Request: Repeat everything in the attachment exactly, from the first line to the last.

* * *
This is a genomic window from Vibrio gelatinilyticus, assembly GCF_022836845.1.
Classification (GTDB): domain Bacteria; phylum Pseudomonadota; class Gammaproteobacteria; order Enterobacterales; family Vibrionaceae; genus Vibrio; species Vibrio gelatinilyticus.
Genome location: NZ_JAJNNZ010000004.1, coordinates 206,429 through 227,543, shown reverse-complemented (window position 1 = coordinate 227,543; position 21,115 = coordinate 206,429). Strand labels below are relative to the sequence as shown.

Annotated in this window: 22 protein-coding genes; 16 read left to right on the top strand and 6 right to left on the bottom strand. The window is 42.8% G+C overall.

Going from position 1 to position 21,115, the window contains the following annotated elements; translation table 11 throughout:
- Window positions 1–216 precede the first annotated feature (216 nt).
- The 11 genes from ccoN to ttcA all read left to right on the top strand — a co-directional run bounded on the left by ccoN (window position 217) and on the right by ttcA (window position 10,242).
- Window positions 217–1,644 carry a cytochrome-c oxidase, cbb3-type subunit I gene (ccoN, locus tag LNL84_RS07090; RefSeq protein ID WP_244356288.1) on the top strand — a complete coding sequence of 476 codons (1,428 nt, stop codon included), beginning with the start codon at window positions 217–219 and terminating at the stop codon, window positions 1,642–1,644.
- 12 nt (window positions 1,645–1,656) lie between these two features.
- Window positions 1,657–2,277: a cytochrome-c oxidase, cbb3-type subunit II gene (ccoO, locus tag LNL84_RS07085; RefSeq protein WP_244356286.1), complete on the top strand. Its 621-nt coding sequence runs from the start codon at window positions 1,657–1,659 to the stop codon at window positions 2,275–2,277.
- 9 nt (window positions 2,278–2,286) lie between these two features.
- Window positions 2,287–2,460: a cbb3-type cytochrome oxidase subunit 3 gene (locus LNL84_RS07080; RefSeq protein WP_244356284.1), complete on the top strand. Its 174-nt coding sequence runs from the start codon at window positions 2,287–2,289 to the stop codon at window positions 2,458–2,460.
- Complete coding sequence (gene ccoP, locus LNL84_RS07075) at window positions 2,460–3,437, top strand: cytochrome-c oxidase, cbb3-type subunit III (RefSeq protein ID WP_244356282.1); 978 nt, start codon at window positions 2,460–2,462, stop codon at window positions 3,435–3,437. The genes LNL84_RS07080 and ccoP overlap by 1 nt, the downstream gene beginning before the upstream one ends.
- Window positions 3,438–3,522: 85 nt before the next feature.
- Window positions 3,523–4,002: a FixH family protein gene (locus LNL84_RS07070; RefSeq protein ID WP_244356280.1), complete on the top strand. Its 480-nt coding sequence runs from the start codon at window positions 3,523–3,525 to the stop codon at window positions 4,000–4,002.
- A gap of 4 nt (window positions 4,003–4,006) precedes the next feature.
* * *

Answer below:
This is a genomic window from Vibrio gelatinilyticus, assembly GCF_022836845.1.
Classification (GTDB): domain Bacteria; phylum Pseudomonadota; class Gammaproteobacteria; order Enterobacterales; family Vibrionaceae; genus Vibrio; species Vibrio gelatinilyticus.
Genome location: NZ_JAJNNZ010000004.1, coordinates 206,429 through 227,543, shown reverse-complemented (window position 1 = coordinate 227,543; position 21,115 = coordinate 206,429). Strand labels below are relative to the sequence as shown.

Annotated in this window: 22 protein-coding genes; 16 read left to right on the top strand and 6 right to left on the bottom strand. The window is 42.8% G+C overall.

Going from position 1 to position 21,115, the window contains the following annotated elements; translation table 11 throughout:
- Window positions 1–216 precede the first annotated feature (216 nt).
- The 11 genes from ccoN to ttcA all read left to right on the top strand — a co-directional run bounded on the left by ccoN (window position 217) and on the right by ttcA (window position 10,242).
- Window positions 217–1,644 carry a cytochrome-c oxidase, cbb3-type subunit I gene (ccoN, locus tag LNL84_RS07090; RefSeq protein ID WP_244356288.1) on the top strand — a complete coding sequence of 476 codons (1,428 nt, stop codon included), beginning with the start codon at window positions 217–219 and terminating at the stop codon, window positions 1,642–1,644.
- 12 nt (window positions 1,645–1,656) lie between these two features.
- Window positions 1,657–2,277: a cytochrome-c oxidase, cbb3-type subunit II gene (ccoO, locus tag LNL84_RS07085; RefSeq protein WP_244356286.1), complete on the top strand. Its 621-nt coding sequence runs from the start codon at window positions 1,657–1,659 to the stop codon at window positions 2,275–2,277.
- 9 nt (window positions 2,278–2,286) lie between these two features.
- Window positions 2,287–2,460: a cbb3-type cytochrome oxidase subunit 3 gene (locus LNL84_RS07080; RefSeq protein WP_244356284.1), complete on the top strand. Its 174-nt coding sequence runs from the start codon at window positions 2,287–2,289 to the stop codon at window positions 2,458–2,460.
- Complete coding sequence (gene ccoP, locus LNL84_RS07075) at window positions 2,460–3,437, top strand: cytochrome-c oxidase, cbb3-type subunit III (RefSeq protein ID WP_244356282.1); 978 nt, start codon at window positions 2,460–2,462, stop codon at window positions 3,435–3,437. The genes LNL84_RS07080 and ccoP overlap by 1 nt, the downstream gene beginning before the upstream one ends.
- Window positions 3,438–3,522: 85 nt before the next feature.
- Window positions 3,523–4,002: a FixH family protein gene (locus LNL84_RS07070; RefSeq protein ID WP_244356280.1), complete on the top strand. Its 480-nt coding sequence runs from the start codon at window positions 3,523–3,525 to the stop codon at window positions 4,000–4,002.
- A gap of 4 nt (window positions 4,003–4,006) precedes the next feature.